My name is Megan. I'm a dancer, currently taking classes at the magnificent San Francisco Conservatory of Dance and going to auditions when I can. I work at Kepler's, mainly in the evenings when I'm not dancing, and write stories. Or try to write stories. My imagination tends toward the odd, the specific, the unlikely, and things that make shortcuts in your brain by pretending to be impossible.
Some writers who have left indelible marks in my head:
Neil Gaiman, Ian McEwan, Kelly Link, Rudyard Kipling, Kazuo Ishiguro, Arthur Conan Doyle, George MacDonald, Haruki Murakami, Philip Pullman, Angela Carter, P.G. Wodehouse, and Jane Austen.
(If any of them are strangers to you, I would be happy to share zealous recommendations.)
Some things I like to write about:
Ghosts, magic tricks, levitation, glass conservatories, shadows, orange trees, illusions, ordinary people, weird people, things turning into other things, and dangerous art.
I didn't write seriously until last summer, when I went to the Clarion workshop in San Diego. Before that, stories were something that other people made so I could enjoy them. Six weeks of writing stories and reading other stories in a mad, desperate rush, all while surrounded by a group of blisteringly talented people and guided by brilliant teachers, made me realize that stories are something I like to make as well as consume.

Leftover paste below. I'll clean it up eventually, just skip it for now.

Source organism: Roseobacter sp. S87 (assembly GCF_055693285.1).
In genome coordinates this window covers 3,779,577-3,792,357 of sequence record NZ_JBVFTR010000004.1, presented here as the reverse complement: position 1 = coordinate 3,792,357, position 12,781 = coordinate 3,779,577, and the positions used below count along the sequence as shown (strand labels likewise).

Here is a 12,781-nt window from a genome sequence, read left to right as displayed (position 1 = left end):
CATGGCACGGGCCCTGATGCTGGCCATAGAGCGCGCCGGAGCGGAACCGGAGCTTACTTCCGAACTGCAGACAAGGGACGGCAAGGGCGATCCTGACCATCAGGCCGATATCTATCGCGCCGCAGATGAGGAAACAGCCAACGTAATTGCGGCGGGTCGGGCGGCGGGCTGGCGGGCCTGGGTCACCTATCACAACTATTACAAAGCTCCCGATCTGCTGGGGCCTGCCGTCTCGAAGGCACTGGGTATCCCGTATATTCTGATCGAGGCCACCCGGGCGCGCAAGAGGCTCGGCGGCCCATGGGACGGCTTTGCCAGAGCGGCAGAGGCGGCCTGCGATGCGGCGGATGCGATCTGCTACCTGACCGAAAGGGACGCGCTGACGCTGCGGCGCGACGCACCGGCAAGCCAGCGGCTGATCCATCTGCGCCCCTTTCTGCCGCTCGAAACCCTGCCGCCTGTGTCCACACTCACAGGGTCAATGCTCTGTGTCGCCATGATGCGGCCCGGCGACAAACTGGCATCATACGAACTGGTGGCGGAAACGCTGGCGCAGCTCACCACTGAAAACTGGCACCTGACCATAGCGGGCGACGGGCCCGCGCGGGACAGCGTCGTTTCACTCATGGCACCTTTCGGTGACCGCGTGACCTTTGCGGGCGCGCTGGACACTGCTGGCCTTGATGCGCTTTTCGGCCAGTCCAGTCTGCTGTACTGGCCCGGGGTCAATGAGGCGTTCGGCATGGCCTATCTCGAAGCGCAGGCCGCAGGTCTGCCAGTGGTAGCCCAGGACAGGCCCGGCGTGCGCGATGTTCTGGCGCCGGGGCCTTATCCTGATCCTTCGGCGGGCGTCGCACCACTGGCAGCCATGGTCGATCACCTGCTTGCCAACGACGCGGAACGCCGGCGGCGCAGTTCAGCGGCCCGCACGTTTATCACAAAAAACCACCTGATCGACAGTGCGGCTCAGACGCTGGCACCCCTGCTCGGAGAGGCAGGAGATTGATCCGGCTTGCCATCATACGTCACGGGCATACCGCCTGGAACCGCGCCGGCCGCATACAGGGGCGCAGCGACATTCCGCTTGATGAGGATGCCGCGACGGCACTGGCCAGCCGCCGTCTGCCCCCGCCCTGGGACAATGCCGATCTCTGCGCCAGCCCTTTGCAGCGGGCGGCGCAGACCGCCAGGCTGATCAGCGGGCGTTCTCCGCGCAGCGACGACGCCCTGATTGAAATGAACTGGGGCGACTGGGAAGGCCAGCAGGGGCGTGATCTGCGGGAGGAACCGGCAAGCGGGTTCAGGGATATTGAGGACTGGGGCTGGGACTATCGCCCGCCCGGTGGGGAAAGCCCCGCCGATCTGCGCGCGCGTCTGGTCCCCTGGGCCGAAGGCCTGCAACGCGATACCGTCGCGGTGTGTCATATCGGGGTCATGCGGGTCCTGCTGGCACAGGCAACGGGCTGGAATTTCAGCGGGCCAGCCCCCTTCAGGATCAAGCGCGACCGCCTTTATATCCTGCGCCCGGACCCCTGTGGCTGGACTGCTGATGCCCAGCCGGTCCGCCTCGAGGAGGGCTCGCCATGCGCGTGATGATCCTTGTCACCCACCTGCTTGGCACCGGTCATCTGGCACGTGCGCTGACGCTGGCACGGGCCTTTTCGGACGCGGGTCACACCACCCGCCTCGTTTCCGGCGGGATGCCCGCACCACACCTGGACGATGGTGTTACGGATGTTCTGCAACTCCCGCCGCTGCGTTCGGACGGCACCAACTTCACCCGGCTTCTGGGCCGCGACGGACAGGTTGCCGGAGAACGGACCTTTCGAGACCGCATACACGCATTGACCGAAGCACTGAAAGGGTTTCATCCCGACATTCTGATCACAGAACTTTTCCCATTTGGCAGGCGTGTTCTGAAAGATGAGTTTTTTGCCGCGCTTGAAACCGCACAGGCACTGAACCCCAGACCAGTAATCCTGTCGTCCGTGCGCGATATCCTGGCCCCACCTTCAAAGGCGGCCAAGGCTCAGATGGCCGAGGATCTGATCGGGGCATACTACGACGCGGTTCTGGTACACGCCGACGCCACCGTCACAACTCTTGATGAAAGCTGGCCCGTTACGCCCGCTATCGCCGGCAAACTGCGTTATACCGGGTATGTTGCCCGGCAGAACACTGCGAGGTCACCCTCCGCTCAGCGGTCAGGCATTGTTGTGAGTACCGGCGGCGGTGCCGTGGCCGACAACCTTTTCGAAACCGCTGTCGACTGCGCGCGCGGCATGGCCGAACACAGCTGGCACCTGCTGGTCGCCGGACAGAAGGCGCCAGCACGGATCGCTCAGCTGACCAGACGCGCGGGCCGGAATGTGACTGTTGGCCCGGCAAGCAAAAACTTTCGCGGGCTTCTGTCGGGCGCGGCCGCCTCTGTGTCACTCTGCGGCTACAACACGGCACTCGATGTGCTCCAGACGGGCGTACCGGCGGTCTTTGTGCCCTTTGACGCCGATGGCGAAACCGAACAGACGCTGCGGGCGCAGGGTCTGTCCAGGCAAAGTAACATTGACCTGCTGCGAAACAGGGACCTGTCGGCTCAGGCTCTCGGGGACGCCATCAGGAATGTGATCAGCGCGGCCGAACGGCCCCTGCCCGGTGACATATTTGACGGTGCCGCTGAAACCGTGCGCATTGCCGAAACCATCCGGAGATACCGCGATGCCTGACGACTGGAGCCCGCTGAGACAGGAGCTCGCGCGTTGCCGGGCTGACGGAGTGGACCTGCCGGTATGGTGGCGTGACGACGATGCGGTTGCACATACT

It was a comforting discovery. Stories make me happy and writing them is, if not always easy or fun, at least very, very interesting. I'm not very good at putting them together yet, and sometimes I feel like I'm poking my fingers into the cage of a supper-deprived lion... but taking something out of my head, without being sure of what it is or how it's shaped, and putting it on paper so I can find out fills my head with slow-motion fireworks.
A miniature something (my but she carries on, you say!):
Back then, giants would stand still for days in a field, just to watch the birds fly around their legs.
Now, they are invisible and they live in the woods, or in the mountains, and sometimes the birds crash into them and fall down in a daze. A giant never knows when another giant lives nearby because, just as we can’t see them, they can’t see each other. They could call out, but it has been so long since they’ve spoken that they’ve forgotten the etiquette of conversation.
They are also a little afraid that nobody will be there to answer, so they stand still and sleep, and have dreams about what they used to look like.
Wait. I do have a question!
When something to write occurs to you (story, poem, essay, or whatever), how does it appear? Does it come in images? Is it like watching a movie? Do you slip into someone's skin? Is it all words, tasty and movable? What is it like to be you, wandering somewhere unmarked?